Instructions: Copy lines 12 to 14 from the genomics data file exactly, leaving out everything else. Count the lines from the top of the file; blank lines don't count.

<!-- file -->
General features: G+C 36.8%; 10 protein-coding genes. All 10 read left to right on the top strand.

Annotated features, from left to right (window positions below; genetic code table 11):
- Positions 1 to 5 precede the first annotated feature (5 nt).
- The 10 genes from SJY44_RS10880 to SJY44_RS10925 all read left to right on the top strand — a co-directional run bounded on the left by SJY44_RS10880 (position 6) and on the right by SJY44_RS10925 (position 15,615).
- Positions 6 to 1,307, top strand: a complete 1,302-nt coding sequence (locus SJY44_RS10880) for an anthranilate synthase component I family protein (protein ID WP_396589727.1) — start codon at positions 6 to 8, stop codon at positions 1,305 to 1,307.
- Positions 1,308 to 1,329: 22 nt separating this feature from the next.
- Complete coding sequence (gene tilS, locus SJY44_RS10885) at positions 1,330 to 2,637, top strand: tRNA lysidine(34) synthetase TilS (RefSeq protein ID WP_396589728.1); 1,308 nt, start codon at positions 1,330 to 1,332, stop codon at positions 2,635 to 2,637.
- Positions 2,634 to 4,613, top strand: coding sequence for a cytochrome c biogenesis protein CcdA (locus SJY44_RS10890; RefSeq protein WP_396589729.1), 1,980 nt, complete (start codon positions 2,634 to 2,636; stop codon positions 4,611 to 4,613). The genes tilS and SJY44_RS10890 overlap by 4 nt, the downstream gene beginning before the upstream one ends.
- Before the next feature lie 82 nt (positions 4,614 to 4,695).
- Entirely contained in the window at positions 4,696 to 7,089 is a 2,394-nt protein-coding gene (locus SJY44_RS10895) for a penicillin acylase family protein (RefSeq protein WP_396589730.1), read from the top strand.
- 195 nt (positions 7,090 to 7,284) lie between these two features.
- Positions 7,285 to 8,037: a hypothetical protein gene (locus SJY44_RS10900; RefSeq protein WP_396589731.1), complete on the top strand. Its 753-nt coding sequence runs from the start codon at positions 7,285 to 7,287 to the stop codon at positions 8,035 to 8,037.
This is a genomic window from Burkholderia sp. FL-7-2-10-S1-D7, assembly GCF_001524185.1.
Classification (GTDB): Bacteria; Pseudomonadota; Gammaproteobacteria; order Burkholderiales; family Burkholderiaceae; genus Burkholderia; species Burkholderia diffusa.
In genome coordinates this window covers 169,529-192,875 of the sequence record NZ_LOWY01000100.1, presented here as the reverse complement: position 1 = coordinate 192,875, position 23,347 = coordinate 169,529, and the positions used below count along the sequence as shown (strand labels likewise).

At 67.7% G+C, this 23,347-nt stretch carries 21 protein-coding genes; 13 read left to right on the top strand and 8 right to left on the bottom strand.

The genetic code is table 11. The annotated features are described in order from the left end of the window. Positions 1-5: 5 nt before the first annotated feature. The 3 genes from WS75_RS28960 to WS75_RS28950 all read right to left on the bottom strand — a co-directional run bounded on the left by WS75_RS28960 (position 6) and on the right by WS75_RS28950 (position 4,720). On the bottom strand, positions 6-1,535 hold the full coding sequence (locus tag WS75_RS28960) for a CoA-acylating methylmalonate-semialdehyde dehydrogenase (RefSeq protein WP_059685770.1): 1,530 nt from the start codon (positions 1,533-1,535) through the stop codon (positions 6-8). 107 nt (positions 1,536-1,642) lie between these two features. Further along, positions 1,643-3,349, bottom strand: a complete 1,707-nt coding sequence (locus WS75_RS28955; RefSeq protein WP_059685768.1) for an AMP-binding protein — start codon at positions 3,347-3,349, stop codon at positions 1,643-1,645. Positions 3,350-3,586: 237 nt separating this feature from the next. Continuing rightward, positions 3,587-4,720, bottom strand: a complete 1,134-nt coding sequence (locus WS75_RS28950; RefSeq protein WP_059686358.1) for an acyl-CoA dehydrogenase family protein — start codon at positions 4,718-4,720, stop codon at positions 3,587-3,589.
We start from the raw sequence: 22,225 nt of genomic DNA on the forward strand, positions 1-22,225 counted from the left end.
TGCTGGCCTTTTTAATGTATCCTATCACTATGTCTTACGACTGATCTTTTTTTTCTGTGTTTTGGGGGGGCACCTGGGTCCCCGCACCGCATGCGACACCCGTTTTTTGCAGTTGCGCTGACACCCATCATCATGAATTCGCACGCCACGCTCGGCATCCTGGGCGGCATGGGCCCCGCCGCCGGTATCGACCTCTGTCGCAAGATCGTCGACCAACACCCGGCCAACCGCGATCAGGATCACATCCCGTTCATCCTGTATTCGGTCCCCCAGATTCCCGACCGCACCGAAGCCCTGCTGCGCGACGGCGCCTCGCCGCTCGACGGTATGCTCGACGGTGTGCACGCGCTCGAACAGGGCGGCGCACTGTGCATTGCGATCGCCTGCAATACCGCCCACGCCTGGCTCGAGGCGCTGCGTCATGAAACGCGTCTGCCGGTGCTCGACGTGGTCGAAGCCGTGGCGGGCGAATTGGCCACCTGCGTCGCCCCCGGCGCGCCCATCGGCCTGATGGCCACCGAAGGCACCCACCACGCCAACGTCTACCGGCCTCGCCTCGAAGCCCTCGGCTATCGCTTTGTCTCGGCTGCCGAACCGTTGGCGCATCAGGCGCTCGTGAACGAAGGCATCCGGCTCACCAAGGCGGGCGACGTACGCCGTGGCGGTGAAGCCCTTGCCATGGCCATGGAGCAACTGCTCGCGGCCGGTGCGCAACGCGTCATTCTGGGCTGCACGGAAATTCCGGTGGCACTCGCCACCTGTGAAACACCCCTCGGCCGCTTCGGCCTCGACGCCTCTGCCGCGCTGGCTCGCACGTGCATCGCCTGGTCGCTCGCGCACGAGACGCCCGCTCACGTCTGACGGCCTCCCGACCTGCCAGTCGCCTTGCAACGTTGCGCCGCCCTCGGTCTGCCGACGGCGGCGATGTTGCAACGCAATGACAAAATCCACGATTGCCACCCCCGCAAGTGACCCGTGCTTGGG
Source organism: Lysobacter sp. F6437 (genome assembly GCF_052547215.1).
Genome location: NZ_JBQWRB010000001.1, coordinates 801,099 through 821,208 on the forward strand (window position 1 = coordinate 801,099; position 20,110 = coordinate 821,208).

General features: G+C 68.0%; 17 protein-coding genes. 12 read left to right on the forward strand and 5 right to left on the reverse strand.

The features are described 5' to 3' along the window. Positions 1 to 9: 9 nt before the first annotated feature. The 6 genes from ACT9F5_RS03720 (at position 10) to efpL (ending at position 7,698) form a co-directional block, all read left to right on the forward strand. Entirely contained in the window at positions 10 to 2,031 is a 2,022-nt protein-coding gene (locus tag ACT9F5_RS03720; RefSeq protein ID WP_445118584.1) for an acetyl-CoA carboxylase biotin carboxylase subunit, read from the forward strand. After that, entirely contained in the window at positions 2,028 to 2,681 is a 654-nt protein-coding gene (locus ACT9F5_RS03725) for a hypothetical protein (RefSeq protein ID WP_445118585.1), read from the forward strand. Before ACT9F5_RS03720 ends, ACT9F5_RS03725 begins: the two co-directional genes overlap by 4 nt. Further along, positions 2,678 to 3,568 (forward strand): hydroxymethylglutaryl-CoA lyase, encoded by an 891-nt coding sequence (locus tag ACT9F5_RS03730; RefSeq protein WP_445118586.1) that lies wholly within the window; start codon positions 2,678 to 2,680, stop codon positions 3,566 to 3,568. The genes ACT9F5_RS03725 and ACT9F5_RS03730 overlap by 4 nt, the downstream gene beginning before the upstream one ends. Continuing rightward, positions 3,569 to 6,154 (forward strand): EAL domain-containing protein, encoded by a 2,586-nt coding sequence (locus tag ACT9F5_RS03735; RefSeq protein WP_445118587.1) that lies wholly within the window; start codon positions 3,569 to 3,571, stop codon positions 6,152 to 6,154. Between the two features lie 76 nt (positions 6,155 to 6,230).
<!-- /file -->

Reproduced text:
- Positions 7,285 to 8,037: a hypothetical protein gene (locus SJY44_RS10900; RefSeq protein WP_396589731.1), complete on the top strand. Its 753-nt coding sequence runs from the start codon at positions 7,285 to 7,287 to the stop codon at positions 8,035 to 8,037.
This is a genomic window from Burkholderia sp. FL-7-2-10-S1-D7, assembly GCF_001524185.1.
Classification (GTDB): Bacteria; Pseudomonadota; Gammaproteobacteria; order Burkholderiales; family Burkholderiaceae; genus Burkholderia; species Burkholderia diffusa.